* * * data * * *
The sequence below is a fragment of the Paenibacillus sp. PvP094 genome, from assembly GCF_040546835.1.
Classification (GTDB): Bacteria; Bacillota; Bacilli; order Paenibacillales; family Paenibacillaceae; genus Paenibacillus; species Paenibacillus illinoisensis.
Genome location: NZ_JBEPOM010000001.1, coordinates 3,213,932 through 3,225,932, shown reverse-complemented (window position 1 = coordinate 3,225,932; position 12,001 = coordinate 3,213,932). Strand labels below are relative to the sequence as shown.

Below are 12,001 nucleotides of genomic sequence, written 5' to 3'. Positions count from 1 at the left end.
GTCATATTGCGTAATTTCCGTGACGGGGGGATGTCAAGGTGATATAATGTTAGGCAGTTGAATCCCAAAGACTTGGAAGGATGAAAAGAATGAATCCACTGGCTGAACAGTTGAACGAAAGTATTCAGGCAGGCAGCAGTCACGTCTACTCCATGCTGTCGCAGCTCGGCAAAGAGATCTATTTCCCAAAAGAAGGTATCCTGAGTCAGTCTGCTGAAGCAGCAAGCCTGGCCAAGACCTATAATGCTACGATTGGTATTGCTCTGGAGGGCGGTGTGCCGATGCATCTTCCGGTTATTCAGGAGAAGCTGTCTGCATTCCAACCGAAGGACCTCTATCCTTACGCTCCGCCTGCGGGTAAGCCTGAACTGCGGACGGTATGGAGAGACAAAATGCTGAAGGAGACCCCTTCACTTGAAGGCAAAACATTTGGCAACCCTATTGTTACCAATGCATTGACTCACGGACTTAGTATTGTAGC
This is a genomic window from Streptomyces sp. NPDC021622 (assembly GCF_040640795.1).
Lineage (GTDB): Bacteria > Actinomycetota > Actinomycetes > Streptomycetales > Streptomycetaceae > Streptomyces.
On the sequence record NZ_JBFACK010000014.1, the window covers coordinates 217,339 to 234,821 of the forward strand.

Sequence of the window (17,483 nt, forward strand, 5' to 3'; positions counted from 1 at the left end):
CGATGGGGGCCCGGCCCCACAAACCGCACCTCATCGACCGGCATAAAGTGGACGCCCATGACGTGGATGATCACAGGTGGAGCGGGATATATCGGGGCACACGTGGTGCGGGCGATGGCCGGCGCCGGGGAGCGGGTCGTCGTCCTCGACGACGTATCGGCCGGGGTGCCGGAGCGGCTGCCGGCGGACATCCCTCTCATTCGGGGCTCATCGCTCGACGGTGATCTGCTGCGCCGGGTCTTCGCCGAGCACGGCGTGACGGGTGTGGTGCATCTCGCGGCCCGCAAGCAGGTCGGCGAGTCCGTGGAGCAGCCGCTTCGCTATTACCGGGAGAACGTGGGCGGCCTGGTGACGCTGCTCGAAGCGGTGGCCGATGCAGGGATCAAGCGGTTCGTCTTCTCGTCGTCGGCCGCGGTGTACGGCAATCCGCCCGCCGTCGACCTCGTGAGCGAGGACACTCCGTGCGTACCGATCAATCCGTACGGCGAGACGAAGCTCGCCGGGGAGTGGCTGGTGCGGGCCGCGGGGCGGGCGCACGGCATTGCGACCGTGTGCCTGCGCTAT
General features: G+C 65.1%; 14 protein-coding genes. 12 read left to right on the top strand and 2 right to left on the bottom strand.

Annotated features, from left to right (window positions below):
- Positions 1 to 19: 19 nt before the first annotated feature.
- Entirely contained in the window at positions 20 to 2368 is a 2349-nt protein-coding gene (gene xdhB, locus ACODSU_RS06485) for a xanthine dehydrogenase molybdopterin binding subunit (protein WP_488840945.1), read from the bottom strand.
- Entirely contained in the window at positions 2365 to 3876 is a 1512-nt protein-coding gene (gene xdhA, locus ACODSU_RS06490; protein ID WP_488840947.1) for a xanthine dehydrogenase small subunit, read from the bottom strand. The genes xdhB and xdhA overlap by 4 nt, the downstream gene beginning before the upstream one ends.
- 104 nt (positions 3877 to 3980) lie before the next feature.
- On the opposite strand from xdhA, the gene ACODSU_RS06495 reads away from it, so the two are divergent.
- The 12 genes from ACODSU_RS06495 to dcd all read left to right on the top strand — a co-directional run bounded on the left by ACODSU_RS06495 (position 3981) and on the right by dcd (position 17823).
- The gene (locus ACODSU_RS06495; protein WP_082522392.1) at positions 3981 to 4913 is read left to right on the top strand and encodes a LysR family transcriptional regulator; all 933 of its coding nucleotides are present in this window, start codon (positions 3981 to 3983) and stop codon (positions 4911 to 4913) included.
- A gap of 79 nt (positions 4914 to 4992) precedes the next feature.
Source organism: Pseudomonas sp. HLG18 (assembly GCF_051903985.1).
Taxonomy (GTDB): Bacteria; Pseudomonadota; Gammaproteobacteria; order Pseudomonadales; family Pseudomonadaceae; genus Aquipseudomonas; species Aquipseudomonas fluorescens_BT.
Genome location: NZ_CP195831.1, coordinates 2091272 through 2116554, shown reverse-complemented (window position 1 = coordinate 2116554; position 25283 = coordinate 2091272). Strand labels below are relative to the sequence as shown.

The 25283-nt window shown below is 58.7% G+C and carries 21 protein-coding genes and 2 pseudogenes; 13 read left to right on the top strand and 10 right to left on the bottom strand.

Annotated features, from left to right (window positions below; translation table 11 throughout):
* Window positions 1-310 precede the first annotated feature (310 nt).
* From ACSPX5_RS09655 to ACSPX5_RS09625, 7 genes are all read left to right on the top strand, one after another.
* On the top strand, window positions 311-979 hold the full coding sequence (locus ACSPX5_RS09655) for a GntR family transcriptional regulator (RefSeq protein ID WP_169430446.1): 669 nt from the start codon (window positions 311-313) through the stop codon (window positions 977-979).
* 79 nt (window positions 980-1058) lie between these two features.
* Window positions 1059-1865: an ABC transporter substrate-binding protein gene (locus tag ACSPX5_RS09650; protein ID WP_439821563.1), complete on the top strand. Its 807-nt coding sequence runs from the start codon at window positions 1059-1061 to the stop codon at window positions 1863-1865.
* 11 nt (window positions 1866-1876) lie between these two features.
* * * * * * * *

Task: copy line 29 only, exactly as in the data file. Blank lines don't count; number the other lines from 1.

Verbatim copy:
* 79 nt (window positions 980-1058) lie between these two features.